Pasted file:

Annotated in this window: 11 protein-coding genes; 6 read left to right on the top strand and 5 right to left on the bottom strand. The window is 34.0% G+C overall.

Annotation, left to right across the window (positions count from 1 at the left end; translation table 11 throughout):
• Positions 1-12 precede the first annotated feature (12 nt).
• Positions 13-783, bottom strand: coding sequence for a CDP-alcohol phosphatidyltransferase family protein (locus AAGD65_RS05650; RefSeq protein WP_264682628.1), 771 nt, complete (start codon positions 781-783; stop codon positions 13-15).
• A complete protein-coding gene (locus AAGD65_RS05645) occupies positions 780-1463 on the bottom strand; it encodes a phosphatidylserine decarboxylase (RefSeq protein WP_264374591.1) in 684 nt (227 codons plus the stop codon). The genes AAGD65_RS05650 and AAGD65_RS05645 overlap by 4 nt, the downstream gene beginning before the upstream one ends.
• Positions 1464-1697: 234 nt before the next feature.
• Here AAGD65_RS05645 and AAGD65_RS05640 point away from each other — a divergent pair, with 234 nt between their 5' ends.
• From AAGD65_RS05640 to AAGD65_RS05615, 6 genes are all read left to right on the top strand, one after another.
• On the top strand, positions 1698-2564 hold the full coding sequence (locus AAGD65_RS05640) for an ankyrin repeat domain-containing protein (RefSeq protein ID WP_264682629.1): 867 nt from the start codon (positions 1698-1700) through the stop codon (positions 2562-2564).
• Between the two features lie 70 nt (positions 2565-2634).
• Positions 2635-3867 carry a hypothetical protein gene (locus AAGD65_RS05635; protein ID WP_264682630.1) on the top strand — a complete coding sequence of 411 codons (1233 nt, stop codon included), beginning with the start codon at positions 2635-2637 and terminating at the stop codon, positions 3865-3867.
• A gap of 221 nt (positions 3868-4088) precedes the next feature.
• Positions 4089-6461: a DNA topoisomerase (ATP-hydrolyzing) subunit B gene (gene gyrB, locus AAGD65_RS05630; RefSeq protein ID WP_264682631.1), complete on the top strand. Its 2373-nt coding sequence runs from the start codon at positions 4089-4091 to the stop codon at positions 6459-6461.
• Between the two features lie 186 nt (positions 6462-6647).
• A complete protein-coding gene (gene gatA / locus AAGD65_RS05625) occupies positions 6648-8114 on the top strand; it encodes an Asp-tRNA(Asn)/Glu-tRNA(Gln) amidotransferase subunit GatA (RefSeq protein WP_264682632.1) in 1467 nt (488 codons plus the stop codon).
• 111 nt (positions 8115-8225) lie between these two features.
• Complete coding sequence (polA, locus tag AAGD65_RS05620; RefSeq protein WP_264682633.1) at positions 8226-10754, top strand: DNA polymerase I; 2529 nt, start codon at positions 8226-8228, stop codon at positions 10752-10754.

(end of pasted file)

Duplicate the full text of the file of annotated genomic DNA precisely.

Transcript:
Annotated in this window: 11 protein-coding genes; 6 read left to right on the top strand and 5 right to left on the bottom strand. The window is 34.0% G+C overall.

Annotation, left to right across the window (positions count from 1 at the left end; translation table 11 throughout):
• Positions 1-12 precede the first annotated feature (12 nt).
• Positions 13-783, bottom strand: coding sequence for a CDP-alcohol phosphatidyltransferase family protein (locus AAGD65_RS05650; RefSeq protein WP_264682628.1), 771 nt, complete (start codon positions 781-783; stop codon positions 13-15).
• A complete protein-coding gene (locus AAGD65_RS05645) occupies positions 780-1463 on the bottom strand; it encodes a phosphatidylserine decarboxylase (RefSeq protein WP_264374591.1) in 684 nt (227 codons plus the stop codon). The genes AAGD65_RS05650 and AAGD65_RS05645 overlap by 4 nt, the downstream gene beginning before the upstream one ends.
• Positions 1464-1697: 234 nt before the next feature.
• Here AAGD65_RS05645 and AAGD65_RS05640 point away from each other — a divergent pair, with 234 nt between their 5' ends.
• From AAGD65_RS05640 to AAGD65_RS05615, 6 genes are all read left to right on the top strand, one after another.
• On the top strand, positions 1698-2564 hold the full coding sequence (locus AAGD65_RS05640) for an ankyrin repeat domain-containing protein (RefSeq protein ID WP_264682629.1): 867 nt from the start codon (positions 1698-1700) through the stop codon (positions 2562-2564).
• Between the two features lie 70 nt (positions 2565-2634).
• Positions 2635-3867 carry a hypothetical protein gene (locus AAGD65_RS05635; protein ID WP_264682630.1) on the top strand — a complete coding sequence of 411 codons (1233 nt, stop codon included), beginning with the start codon at positions 2635-2637 and terminating at the stop codon, positions 3865-3867.
• A gap of 221 nt (positions 3868-4088) precedes the next feature.
• Positions 4089-6461: a DNA topoisomerase (ATP-hydrolyzing) subunit B gene (gene gyrB, locus AAGD65_RS05630; RefSeq protein ID WP_264682631.1), complete on the top strand. Its 2373-nt coding sequence runs from the start codon at positions 4089-4091 to the stop codon at positions 6459-6461.
• Between the two features lie 186 nt (positions 6462-6647).
• A complete protein-coding gene (gene gatA / locus AAGD65_RS05625) occupies positions 6648-8114 on the top strand; it encodes an Asp-tRNA(Asn)/Glu-tRNA(Gln) amidotransferase subunit GatA (RefSeq protein WP_264682632.1) in 1467 nt (488 codons plus the stop codon).
• 111 nt (positions 8115-8225) lie between these two features.
• Complete coding sequence (polA, locus tag AAGD65_RS05620; RefSeq protein WP_264682633.1) at positions 8226-10754, top strand: DNA polymerase I; 2529 nt, start codon at positions 8226-8228, stop codon at positions 10752-10754.